Then again, it could be worse (it can always be worse). Goldman Sachs opted for the stick instead of the carrot with its own return to the office2 mandate, ending the free coffee that had been a perk of its offices.
Even after all these years in the corporate world, I am amazed by these utterly obvious PR own goals. The value of the coffee cart would have been infinitesimal, completely lost in Goldman's facilities budget. But what is the negative PR impact to them of this move? At one stroke they have hollowed out all the rhetoric of teamwork and empowerment that is the nominal justification for the return to office.
Truly committing to a remote work model would look rather different. I love the idea of Citi opening a Málaga hub. The difference is that in a truly remote-friendly organisation, that office would not have teams permanently based in it (apart from some local support staff). Instead, it would be a destination hub for teams that are truly remote to assemble on a regular basis for planning sessions. The rest of the time, everyone would work remotely wherever they currently live.
Some teams do need physical proximity to work well, some customer-facing roles benefit from having access to meeting space at a moment's notice — but a lot of the work of modern companies does not fall into these categories. Knowledge workers can do their work anywhere — trust me, I've been working this way for more than fifteen years. Some of my most productive work has been done in airport lounges, not even in my fully equipped home office! With instant messaging, video calls, and collaboration tools, there is no real downside to working this way. Meanwhile, the upside is access to a global and distributed talent pool. When I did have to go into an office, it was so painful to be in an open-space with colleagues that were not on my actual team that I wore noise-cancelling headphones. If that's the situation, what's the point of commuting to an office?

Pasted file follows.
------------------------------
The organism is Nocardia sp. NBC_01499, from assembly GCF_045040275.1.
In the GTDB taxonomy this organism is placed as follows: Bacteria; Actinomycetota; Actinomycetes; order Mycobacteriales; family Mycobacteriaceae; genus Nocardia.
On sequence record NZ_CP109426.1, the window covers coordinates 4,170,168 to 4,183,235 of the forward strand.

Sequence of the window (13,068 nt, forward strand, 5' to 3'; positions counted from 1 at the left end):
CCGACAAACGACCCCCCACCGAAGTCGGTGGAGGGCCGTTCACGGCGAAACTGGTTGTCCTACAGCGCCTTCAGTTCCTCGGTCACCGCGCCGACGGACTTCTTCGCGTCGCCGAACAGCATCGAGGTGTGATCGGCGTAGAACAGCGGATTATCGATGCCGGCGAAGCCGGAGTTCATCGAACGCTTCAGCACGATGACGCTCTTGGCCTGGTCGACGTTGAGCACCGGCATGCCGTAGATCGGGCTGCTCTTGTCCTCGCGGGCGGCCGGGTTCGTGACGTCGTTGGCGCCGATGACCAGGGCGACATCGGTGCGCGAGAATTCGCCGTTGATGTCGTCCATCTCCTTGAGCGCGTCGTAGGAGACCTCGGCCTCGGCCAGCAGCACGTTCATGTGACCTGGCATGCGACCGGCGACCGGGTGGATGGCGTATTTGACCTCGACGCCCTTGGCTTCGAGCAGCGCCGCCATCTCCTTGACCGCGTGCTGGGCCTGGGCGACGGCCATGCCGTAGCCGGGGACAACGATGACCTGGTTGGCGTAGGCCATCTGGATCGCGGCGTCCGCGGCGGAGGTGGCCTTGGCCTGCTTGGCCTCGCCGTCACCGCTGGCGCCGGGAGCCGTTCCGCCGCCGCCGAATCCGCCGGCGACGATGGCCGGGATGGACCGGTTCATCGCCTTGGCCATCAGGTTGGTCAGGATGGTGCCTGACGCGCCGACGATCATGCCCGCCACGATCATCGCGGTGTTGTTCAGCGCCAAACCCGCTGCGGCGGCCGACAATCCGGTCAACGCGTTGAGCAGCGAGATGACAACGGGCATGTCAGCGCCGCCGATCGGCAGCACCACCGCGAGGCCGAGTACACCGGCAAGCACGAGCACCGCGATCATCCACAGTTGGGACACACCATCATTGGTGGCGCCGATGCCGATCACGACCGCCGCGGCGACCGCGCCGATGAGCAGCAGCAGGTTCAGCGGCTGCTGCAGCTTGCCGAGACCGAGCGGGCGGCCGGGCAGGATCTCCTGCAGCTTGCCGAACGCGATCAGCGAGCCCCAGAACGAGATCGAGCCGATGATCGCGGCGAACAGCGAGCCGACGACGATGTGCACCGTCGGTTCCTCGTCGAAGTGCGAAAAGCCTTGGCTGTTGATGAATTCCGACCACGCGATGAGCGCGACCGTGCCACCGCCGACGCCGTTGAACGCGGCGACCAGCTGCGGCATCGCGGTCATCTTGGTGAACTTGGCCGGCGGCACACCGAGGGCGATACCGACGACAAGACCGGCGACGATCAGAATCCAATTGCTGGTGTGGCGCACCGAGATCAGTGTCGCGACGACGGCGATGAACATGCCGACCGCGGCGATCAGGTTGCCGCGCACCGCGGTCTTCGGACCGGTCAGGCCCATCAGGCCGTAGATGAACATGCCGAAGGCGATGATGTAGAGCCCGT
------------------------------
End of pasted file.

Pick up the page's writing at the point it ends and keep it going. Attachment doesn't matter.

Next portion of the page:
This sort of reorganisation would admittedly not be great for the businesses that currently cluster around Citi offices and cater to the Citi employees working in those offices — but the flip side would be the massive benefits to businesses in those Citi employees' own home neighbourhoods. If you're not spending all your waking hours in Canary Wharf or Wall Street, you can do your dry cleaning at your local place, you can buy lunch around the corner instead of eating some over-priced plastic sandwich hunched over your desk, and you can get a better quality of life that way — maybe even in Málaga!
The only downside of working from home is that you have to pay for your own coffee and can't just get Goldman to foot the bill.
Not that the pandemic is quite over yet, but let's not get into that right now. ↩
Never "return to work". This is a malicious rhetorical framing that implies we've all been slacking off at home. People are being asked to continue to work, and to return to the office to do so. They may want to pick up noise-cancelling headphones on their way in. ↩